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About cotrecerf

  • Birthday 01/13/1954

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  • Gender
  • Location
    Western Wood/Germany
  • Interests
    ship modelling from scratch, photography, painting, translating poems, languages, travelling, hiking, sailing,

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  1. I fully support John's description of the advantages of working with a wider table.
  2. Sorry and shame on me Ron for mixing the letters of your name: CORRECT is Ron Thibault
  3. Hi Kronvold, I support the accessories list by Tim Boultron. The comment from Charles Green requires an IMPORTANT UPDATE: Jim offers now a wider table for the TS: from 12 inch to 18 inch. I for myself would opt for the wider table, but conversion of an "old" version TS require shipment to Jim's shop USA and a retutn shipment. Involved cost is too high. So I would recommend to order the a TS with the wider table from the start. I find one more valuable accessory is the SLIDING TABLE. Greetings
  4. Taking the contemporary launching plan from Frederic H.Chapman's "Architectura Navalis Mercatoria 1768" as a valid pattern I see the frames mounted in right angle (90 degree) to the keel timber. In the ship plans of this first scientific naval architect the frames are always shown at right angles to the keel even with ships having an extreme difference of drought between stern and bow. Joachim
  5. The German modelling specialist Steingraeber offers metal figures in 18th century garb: https://www.steingraeber-modelle.de/Figuren-18-Jhdt-1-64_KR62200
  6. many firehips were converted regular ships, ex Navy, merchant or prizes. Have a look at https://en.wikipedia.org/wiki/Fire_ship and https://en.wikipedia.org/wiki/List_of_fireships_of_the_Royal_Navy I think their original decoration was not taken off out of two reasons: too much work involved and if one could distinguish an enemy fireship on the first glance due to "low end" outfit it was easier to to adjust own tactics.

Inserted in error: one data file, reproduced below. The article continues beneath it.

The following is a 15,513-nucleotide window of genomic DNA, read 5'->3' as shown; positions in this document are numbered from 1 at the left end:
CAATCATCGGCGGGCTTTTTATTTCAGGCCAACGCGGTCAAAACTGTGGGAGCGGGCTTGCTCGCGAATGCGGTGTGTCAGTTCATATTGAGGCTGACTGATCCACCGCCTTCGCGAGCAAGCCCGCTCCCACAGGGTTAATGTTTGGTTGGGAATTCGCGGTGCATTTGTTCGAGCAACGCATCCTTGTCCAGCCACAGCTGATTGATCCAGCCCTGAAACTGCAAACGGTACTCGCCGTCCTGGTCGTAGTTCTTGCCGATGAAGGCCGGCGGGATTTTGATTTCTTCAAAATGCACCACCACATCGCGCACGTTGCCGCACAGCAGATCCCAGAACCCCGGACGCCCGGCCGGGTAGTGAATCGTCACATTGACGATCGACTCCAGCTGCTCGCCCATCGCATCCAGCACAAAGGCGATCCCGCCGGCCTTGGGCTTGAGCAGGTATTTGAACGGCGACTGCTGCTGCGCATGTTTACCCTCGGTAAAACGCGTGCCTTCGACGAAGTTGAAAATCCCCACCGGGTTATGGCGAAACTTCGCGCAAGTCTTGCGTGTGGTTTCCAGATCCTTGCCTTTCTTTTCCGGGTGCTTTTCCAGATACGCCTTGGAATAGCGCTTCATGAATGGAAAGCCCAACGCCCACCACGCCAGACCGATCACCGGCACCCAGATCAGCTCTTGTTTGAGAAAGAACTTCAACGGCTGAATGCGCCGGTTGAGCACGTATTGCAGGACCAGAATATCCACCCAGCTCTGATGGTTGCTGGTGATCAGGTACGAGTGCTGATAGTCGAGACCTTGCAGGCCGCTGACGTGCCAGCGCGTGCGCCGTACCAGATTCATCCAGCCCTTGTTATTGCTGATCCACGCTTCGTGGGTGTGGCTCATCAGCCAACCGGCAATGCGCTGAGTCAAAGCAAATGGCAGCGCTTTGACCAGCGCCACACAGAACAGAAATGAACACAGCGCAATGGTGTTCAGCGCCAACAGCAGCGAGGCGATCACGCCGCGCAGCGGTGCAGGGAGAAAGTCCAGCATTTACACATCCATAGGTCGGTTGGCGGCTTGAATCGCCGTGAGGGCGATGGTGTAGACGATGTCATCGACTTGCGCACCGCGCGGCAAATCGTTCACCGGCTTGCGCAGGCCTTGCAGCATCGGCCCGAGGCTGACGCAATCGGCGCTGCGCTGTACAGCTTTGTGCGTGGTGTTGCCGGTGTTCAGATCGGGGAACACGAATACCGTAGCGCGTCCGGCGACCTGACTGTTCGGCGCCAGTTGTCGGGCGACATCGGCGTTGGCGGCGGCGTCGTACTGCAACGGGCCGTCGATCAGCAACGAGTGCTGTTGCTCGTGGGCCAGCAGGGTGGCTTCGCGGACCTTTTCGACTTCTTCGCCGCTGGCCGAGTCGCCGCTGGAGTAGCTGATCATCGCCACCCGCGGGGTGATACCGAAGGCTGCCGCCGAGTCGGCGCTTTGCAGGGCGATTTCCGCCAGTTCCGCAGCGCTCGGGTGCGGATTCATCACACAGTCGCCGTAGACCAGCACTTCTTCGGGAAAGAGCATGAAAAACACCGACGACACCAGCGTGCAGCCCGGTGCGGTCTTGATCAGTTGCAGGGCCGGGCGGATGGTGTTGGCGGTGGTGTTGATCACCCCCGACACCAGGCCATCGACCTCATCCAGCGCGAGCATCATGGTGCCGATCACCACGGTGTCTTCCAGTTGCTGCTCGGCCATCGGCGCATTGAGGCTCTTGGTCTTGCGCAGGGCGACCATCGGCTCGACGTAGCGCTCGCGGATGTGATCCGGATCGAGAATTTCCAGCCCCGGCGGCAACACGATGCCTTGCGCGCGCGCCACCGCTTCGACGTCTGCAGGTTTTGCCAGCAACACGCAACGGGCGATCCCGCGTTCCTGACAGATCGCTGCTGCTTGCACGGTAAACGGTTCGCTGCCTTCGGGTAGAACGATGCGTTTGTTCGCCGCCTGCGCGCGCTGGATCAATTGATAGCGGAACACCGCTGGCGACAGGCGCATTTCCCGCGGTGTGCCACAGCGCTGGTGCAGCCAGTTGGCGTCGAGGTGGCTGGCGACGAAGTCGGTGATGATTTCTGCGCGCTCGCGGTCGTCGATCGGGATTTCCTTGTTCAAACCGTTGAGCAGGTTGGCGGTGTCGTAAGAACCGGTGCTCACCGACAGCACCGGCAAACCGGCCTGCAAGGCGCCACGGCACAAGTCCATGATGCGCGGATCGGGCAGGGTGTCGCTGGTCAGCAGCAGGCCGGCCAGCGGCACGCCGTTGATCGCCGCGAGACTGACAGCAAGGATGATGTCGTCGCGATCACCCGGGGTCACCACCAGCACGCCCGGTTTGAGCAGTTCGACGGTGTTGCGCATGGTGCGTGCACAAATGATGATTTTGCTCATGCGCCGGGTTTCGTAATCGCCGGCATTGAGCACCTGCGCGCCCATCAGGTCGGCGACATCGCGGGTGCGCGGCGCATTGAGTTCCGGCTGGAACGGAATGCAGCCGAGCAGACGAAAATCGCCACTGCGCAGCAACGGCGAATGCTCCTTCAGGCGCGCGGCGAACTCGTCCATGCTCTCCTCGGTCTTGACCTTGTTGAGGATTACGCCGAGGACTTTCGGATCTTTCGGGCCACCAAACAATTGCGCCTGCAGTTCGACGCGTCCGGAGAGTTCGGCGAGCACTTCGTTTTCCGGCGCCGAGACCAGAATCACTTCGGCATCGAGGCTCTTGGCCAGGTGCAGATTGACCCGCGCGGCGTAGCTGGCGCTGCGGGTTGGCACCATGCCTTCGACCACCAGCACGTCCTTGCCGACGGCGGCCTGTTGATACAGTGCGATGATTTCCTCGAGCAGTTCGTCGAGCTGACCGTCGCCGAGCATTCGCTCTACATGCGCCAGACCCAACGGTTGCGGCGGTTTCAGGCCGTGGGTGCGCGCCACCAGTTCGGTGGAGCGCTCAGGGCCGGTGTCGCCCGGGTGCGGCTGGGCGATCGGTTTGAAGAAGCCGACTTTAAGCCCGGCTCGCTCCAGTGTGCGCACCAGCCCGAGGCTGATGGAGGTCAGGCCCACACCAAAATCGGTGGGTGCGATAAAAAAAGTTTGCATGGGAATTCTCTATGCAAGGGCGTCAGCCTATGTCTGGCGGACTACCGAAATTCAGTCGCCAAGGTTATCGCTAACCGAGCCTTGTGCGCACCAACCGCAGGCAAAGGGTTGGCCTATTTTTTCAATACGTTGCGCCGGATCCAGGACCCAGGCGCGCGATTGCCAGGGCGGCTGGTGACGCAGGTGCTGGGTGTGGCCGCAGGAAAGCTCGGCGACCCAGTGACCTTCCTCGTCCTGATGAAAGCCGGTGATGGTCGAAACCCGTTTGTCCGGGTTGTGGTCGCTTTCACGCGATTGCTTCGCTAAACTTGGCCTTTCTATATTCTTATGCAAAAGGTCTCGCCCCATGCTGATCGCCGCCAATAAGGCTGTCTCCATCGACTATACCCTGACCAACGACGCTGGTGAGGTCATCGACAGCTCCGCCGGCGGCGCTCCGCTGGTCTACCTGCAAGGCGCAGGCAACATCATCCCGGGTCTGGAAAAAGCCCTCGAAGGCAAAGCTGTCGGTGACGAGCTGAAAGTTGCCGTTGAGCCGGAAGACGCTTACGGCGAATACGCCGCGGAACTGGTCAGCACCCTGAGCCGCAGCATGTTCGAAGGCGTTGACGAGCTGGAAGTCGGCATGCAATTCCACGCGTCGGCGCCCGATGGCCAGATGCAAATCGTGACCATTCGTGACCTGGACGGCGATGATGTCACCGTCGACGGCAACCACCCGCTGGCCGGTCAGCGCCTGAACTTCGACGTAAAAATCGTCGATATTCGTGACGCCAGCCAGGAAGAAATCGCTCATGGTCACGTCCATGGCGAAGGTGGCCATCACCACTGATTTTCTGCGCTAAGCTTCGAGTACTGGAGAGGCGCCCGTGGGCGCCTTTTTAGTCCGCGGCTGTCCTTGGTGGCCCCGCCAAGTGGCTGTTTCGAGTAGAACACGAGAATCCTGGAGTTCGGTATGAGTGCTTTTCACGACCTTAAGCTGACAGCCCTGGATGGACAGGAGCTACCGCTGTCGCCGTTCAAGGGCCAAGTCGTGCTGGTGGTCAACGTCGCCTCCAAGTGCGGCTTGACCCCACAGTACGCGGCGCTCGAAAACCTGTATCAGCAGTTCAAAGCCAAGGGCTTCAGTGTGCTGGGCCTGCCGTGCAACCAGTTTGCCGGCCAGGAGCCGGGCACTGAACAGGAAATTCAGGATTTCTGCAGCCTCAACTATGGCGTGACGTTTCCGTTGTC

7. Hello John, you may have a look here: https://www.preiserfiguren.de/. They offer all sorts of figures in various scale sizes. These model figures are offered by some model railway shops as well. I bought some in 1:48 scale some years ago. The can be adopted quite easily to all historical model eras. Greetings Joachim
  8. Hi Kronvold, I purchased the Byrnes Table saw plus accessories directly from Jim in the USA mid last year. They packed all items expertly for save shipment with lots of well fitting foam parts in a big carton box and shipped by FEDEX Int'l. It took approx. 4 weeks until the shipment was finally released from German Customs and delivered to me. I would recommend to order all spares and relevant accessories with this first lot due to economising on shipment and import costs. Technically seen it is a wonderful machine in high end manufacture. I love it. Just inquire on the
  9. Hello Cathead, the shield version shown presently with its arms going to the left is definitely NOT Nazi but amongst in many cultures a Scandinavian lucky (sun) sign for centuries and as it was for instance used by Finland's Armed Forces prior and during WW 2. Flipping the sign (mirroring) would bring the arms to the right and then it is DEFINITELY a Nazi symbol. So keep it as it is, so there is no ambiguity.
  10. Allan, thank you very much for your efforts in clarifying the matter for (not only) me. My issue of Falconers Dictionary is a reprint of "a new edition, corrected, printed for T. Cadell 1780" which I will search for finding the relevant passages you mention and will try to look up the 1765 ordnance store regulation. And yes, being a traditionalist when it comes to the original form of words, i also stick to the proper word for that splice. Great help of yours. cotrecerf
  11. Allan, P.S. I will check Falconer's Marine Dictionary (1780) for relevant details. cotrecerf
  12. Allan, as you are I am of the opinion that the Oxford Companion's entry must be based on a reliable contemporary source. I guess they would not list a very exotic and rare method. I have checked Lavery's arming and fitting but could not find a matching description. I have no access to Caruana's book, so hopefully you will find something there. cotrecerf
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